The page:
What Can You Do With the FRM® Certification?

With the Financial Risk Management (FRM®) designation, you have a credential that can set you apart in the financial services industry. Many of the top financial firms employ FRM certificate holders because they are seen as having attained the “gold standard” of the industry. But, what kind of jobs are available to you and where? Let’s take a look. and how it can enhance your career prospects.

Where Certified FRMs® Work:

The recent well-publicized problems at a large US bank has led at least one industry expert to encourage major retail, commercial, and investment banks to hire more risk experts. However, FRM professionals are not limited to banking. According to GARP, which administers the FRM Exam and designation, Certified FRMs are also currently employed internationally at nearly every major asset management firm, hedge fund, consulting firm, and regulator in the world. Certified FRMs are most likely to be risk analysts, risk managers, credit risk analysts, market risk analysts, regulatory risk analysts, operational risk managers, or chief risk officers.

Risk Analyst:

Risk analysts use analytical skills and knowledge of international business and currency markets to examine investment portfolios and analyze the risk involved. They project potential losses and recommend ways to limit risk through diversification, currency exchanges, and other investment strategies.

Some also identify and report on asset losses, monitor investment trends, and aggregate data for analysis and reporting. Risk analysts are most commonly found in banks, insurance companies, mortgage firms, and consulting organizations, but some publishing houses and software development companies also hire them.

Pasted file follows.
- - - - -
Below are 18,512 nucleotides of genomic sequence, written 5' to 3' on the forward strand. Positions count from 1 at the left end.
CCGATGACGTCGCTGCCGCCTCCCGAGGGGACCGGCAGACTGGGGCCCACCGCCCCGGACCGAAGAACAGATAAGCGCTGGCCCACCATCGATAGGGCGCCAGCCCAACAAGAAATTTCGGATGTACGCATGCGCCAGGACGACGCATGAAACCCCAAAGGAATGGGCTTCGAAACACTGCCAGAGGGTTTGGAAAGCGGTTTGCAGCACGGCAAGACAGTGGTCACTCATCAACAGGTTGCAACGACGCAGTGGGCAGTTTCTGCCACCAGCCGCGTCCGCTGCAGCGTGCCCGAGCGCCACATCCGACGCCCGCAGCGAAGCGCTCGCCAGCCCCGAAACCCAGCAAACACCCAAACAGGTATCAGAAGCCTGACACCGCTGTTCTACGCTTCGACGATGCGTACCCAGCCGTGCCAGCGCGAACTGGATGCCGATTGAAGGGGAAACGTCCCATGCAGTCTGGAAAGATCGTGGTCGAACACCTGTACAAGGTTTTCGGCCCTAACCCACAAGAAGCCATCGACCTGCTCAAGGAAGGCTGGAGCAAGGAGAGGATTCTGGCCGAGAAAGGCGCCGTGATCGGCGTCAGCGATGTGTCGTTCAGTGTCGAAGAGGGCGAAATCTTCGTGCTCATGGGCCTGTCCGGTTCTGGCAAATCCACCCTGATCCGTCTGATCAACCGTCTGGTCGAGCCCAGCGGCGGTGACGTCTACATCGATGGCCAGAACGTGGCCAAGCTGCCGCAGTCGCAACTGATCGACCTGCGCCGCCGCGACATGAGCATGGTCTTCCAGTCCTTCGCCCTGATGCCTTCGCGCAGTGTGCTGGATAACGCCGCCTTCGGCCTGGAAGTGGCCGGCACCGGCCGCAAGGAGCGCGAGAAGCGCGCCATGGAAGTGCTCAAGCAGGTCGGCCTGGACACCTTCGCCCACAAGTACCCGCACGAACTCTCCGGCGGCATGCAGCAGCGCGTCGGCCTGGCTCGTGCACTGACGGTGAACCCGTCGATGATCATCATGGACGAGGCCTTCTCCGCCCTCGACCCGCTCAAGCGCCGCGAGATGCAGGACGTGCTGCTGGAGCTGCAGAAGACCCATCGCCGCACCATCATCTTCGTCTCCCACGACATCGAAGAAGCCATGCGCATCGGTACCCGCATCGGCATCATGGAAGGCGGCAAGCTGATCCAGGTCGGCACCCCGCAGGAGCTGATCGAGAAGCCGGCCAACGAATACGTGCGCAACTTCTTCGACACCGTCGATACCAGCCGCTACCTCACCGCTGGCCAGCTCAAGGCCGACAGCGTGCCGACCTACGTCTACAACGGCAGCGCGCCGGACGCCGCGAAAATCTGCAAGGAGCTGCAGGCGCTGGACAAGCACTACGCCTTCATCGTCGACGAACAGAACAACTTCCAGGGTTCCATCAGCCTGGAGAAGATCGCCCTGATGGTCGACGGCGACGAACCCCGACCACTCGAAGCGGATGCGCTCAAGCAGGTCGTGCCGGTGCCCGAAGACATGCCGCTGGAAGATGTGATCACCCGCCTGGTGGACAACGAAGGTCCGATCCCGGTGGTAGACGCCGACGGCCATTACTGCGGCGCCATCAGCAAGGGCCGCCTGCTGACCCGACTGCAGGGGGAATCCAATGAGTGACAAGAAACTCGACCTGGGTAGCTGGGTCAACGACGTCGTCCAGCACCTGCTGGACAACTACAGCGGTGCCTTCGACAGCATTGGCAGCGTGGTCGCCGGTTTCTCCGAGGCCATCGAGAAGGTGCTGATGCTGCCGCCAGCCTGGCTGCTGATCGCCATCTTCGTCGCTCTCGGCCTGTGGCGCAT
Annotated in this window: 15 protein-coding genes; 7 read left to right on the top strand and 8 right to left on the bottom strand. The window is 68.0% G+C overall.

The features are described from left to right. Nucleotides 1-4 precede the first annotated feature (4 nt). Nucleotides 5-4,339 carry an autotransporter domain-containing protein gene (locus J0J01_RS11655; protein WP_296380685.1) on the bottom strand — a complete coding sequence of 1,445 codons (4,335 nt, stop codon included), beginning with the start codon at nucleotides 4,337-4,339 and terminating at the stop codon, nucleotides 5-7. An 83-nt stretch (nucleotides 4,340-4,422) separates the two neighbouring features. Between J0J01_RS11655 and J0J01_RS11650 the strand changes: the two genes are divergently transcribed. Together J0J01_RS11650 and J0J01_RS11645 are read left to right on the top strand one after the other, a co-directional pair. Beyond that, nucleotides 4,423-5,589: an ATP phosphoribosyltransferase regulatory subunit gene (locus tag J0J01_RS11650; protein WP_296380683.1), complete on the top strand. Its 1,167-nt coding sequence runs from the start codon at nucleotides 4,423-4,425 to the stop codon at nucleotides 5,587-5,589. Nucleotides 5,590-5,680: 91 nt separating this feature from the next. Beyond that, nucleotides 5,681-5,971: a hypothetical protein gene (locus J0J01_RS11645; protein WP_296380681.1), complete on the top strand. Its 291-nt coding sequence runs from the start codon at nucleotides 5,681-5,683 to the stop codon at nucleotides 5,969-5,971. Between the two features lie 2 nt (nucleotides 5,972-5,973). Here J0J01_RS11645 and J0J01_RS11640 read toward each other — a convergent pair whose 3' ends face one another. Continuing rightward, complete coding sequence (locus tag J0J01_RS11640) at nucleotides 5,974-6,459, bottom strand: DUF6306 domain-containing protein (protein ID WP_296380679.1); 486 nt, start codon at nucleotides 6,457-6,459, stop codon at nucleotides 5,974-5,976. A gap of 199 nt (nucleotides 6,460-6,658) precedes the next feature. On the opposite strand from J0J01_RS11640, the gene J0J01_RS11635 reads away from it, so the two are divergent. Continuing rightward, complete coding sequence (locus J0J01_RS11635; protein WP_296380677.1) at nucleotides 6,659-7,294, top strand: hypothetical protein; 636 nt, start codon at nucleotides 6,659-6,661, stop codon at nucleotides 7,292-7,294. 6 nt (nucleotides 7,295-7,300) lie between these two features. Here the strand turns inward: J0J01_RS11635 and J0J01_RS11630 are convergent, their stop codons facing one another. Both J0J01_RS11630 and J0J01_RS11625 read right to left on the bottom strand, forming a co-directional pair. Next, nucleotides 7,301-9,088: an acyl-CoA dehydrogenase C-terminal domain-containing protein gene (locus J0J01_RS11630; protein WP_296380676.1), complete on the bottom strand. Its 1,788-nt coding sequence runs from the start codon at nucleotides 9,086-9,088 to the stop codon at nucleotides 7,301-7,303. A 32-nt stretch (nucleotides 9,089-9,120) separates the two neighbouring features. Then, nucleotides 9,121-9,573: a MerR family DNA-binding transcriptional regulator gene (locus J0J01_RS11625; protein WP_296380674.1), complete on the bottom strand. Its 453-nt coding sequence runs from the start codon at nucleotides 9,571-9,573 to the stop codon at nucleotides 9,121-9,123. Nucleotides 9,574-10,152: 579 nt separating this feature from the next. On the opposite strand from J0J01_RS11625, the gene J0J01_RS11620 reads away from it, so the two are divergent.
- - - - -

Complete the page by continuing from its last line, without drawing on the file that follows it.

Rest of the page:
Risk Manager:

Risk managers help a business identify and assess potential risks that could affect them in the future. Many are responsible for analyzing investment approaches, including asset allocation, hedge funds, and fixed income.

Their main focus is zeroing in on potential threats to the assets, earning capacity, or success of a business. They use their research to forecast changes and trends that will impact the business, make recommendations on investment strategies, and help businesses develop plans to limit risk. Risk managers work in sales, origination, trading, marketing, financial services, and private banking.

Credit Risk Analyst:

Also called credit risk managers or credit analysts, credit risk analysts review and assess the financial history of a person or company to determine if they are a good candidate for a loan. Many factors can affect creditworthiness, and credit risk analysts must sift through them all to make their determination.

They evaluate financial data, such as balance sheets and income statements, to determine the level of default risk. They also calculate financial ratios to help lenders make comparisons and prepare reports for both the client and the lender. Lending institutions like banks or insurance companies are the main employers of credit risk analysts, although some work for asset management companies, private equity firms, or rating agencies.

Market Risk Analyst:

Also called market risk managers, market risk analysts use their knowledge of an industry or sector to research market trends and provide companies or investors with a comprehensive market assessment. The company or investor then uses this information to make decisions about investments and future ventures.